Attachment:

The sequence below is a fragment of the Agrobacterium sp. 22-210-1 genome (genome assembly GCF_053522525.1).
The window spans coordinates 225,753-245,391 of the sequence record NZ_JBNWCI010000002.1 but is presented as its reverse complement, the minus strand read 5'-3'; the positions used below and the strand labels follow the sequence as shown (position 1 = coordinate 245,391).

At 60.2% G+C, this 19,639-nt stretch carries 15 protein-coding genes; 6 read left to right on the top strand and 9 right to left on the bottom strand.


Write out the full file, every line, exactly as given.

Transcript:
The sequence below is a fragment of the Agrobacterium sp. 22-210-1 genome (genome assembly GCF_053522525.1).
The window spans coordinates 225,753-245,391 of the sequence record NZ_JBNWCI010000002.1 but is presented as its reverse complement, the minus strand read 5'-3'; the positions used below and the strand labels follow the sequence as shown (position 1 = coordinate 245,391).

At 60.2% G+C, this 19,639-nt stretch carries 15 protein-coding genes; 6 read left to right on the top strand and 9 right to left on the bottom strand.